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Supreme Court reserves verdict on Madras HC judges’ list

Written By Easy Life on Thursday, February 27, 2014 | 2/27/2014 09:44:00 AM

The Supreme Court on Tuesday reserved verdict on a writ petition challenging the selection of 12 names — 10 from the Bar and two from subordinate judiciary — for appointment of judges to the Madras High Court.
The Supreme Court collegium had already returned the list to the Union Law Ministry for sending it back to the High Court for consideration afresh.
Earlier in the day, Attorney General G.E. Vahanvati, appearing for the Registrar-General, told a Bench of Justices B.S. Chauhan, J. Chelameswar and M.Y. Eqbal that the petition filed by senior advocate R. Gandhi was not at all maintainable as it questioned the list of names sent by the collegium. He said the petitioner also wanted consultations outside the collegium. If the Bar had any grievance, the remedy lay elsewhere. The AG said: “During the course of hearing, a sitting judge walks into the courtroom, files an affidavit and the court passes an interim order. We hang our heads in shame. What happened to our institution?”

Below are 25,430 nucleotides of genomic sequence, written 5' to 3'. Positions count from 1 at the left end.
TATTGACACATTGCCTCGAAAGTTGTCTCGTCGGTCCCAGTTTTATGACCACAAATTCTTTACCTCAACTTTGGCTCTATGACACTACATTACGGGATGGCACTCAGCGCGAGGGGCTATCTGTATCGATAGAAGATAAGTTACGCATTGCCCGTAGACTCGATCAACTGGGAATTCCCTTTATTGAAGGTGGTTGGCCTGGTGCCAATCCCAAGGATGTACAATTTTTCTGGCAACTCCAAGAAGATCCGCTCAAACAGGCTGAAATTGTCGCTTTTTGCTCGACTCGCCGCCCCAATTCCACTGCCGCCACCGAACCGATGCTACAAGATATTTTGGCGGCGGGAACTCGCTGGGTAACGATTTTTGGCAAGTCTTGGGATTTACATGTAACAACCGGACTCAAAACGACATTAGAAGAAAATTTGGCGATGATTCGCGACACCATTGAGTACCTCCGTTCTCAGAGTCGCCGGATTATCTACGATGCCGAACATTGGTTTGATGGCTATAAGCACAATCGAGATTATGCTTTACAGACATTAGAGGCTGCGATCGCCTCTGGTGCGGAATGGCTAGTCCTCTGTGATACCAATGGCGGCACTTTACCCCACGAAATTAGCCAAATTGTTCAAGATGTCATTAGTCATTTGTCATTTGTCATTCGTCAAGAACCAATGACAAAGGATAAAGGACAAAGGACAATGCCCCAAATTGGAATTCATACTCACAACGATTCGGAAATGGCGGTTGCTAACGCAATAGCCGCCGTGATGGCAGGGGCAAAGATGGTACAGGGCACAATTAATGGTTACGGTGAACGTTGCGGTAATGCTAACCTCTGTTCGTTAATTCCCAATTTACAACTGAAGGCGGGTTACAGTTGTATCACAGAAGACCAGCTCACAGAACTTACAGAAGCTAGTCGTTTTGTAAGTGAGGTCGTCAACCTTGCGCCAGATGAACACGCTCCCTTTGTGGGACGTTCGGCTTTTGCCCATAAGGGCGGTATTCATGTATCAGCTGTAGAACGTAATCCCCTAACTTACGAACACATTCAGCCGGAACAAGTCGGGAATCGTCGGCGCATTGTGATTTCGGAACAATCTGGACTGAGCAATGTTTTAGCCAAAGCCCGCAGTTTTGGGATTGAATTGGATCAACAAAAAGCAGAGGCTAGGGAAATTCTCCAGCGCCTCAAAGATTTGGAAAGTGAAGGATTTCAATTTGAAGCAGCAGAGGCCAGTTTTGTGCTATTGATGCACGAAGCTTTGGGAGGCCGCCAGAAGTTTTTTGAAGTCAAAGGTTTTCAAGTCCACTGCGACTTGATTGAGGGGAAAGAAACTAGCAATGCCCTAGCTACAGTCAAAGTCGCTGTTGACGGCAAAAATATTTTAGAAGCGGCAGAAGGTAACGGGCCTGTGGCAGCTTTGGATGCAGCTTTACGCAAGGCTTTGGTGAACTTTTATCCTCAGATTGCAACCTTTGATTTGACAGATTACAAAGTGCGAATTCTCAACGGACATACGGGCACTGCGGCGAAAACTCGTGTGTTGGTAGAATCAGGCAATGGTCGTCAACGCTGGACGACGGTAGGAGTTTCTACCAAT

To this, Justice Chauhan said: “We are aware that a judge made his appearance in the court. We have lot of materials on what the judge had said.”
Counsel S. Prabhakaran, appearing for Mr. R. Gandhi, drew the court’s attention to the fact that the list of 12 names had already been returned and nothing survived in the matter. . Additional Solicitor-General L. Nageswar Rao, appearing for the Supreme Court, referred to the petitioner’s submission of social imbalance in the 12-member list and said no lawyer from any particular community had no right to be considered for being appointed as judge.
Justice Chauhan said, “To consider a community and say they are not eligible is different from not considering them at all.”
Justice Chelameswar told the ASG: “It may have larger social dimensions if certain segments of society are not adequately represented on the Bench. Their [Bar] grievance is representations of various communities are not considered at all. It could not be an accident if it happens for 60 years that certain communities are left out.”

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